Happy Fourth of July

Fourth-of-JulyHappy Birthday to the United States of America! As is my custom on this holiday, I encourage you to read the Declaration of Independence (signed this day in 1776) and to reflect on the ideals of government found therein.

IN CONGRESS, July 4, 1776.

The unanimous Declaration of the thirteen united States of America,

When in the Course of human events, it becomes necessary for one people to dissolve the political bands which have connected them with another, and to assume among the powers of the earth, the separate and equal station to which the Laws of Nature and of Nature’s God entitle them, a decent respect to the opinions of mankind requires that they should declare the causes which impel them to the separation. Continue reading

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Luther’s Two Kingdoms: On Temporal Authority

This post is part of our ongoing series on Luther’s Two Kingdoms.

Luther's Works The Christian and Society IIHaving considered context and terminology of Luther’s Two Kingdoms, let us now turn to his writing on this subject in On Temporal Authority: To What Extent It Should Be Obeyed. Luther begins Temporal Authority by outlining the Biblical basis for understanding the civil government and the sword as having been established by God. Romans 13[32] “Let every soul [seele] be subject to the governing authority, for there is no authority except from God; the authority which everything [allenthalben] exists has been ordained by God. He then who resists the governing authority resists the ordinance of God, and he who resists God’s ordinance will incur judgment” and First Peter 2[33] “Be subject to every kind of human ordinance, whether it be to the king as supreme, or to governors, as those who have been sent by him to punish the wicked and to praise the righteous” are key passages in understanding the necessity of obedience to those in authority. While these passages constitute the basis for Luther’s understanding of civil government having been instituted by God, passages such as Matthew 5:38-41, 44, Romans 12:19, and First Peter 3:9 make it seem as though new covenant Christians should bear no sword, even if they are civil authorities. Continue reading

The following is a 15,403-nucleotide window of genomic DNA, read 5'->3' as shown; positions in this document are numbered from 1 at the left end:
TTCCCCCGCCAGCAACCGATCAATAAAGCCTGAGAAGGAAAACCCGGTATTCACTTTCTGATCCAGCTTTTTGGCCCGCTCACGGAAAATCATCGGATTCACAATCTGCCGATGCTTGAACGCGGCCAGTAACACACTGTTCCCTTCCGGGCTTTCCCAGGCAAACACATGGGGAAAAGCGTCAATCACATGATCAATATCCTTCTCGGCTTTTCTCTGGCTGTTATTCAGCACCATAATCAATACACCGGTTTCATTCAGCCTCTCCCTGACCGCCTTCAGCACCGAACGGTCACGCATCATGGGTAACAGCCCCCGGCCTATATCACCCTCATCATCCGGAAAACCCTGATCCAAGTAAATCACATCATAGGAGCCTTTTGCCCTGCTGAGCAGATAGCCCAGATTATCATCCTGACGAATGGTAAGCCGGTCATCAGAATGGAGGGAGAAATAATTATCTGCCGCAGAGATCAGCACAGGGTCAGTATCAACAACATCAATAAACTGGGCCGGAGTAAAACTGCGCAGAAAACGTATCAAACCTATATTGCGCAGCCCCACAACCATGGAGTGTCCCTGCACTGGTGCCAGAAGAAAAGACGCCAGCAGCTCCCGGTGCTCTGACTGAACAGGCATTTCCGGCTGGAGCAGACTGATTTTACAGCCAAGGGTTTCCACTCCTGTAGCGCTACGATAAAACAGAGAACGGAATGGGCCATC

Luther’s Two Kingdoms: Applied Ethics?

This post is part of our ongoing series on Luther’s Two Kingdoms.
Neuschwanstein Castle, Germany

Neuschwanstein Castle, Germany

Scholars such as Porter have argued that one of the lasting implications of Luther’s construction involves a radical separation of temporal authority from man’s goals in the kingdom of God.[25] Further, Porter argues that “Luther’s radical separation of the ‘two realms’ or kingdoms—church authority and temporal authority—and the emphasis placed on the divine source of temporal authority lead to an ‘unqualified endorsement of state power’ and to a greater fear of anarchy than of tyranny.”[26] Lohse rightly points out that Luther never used the term “doctrine of the two kingdoms,”[27] and suggests a rejection of the entire dichotomous construction: “The brief slogan of the doctrine of two kingdoms is also misleading insofar as it conceals the fact that Luther did not restrict his understanding of the secular kingdom to government and the state but rather included all secular functions… This brief slogan also is not appropriate insofar as it is not able to express the complex and varied pattern of practical action of both Luther and Lutherans.”[28] Continue reading

Reflections on Harry Potter

“I cannot get a cup of tea large enough nor a book long enough” –C. S. Lewis

HarryPotterLogoMuch like C.S. Lewis, since I acquired the ability to read, I have always greatly enjoyed the reading of books. Lots of them. In fact, during elementary school I once read so many of the books in our classroom that I resorted to reading the World Book Encyclopedia in order to prevent myself from re-reading too many things. The more books I have read, the more I have come to realize two critical facts: First, there will always be more books to read. By this I mean that no matter how many books I read, there will always be more ideas and narratives to engage (this I see as a great thing, in case you were wondering). And second, there are such things as good books and bad books. That is, the content and worth of all books is not inherently equal. Some great works of literature are clearly more valuable for understanding the human condition than others. To see this, one only need to compare something by Shakespeare with any modern paperback Harlequin romance novel (or perhaps the Twlight series, but I won’t go any further into that hornet’s nest). Of course, there are less drastic comparisons and rankings, but that’s not the point of this post. Instead, I want to delve into a discussion of some (relatively recent) works of literature that have elicited a variety of judgment calls, especially among American Christians: the Harry Potter series by J.K. Rowling. Continue reading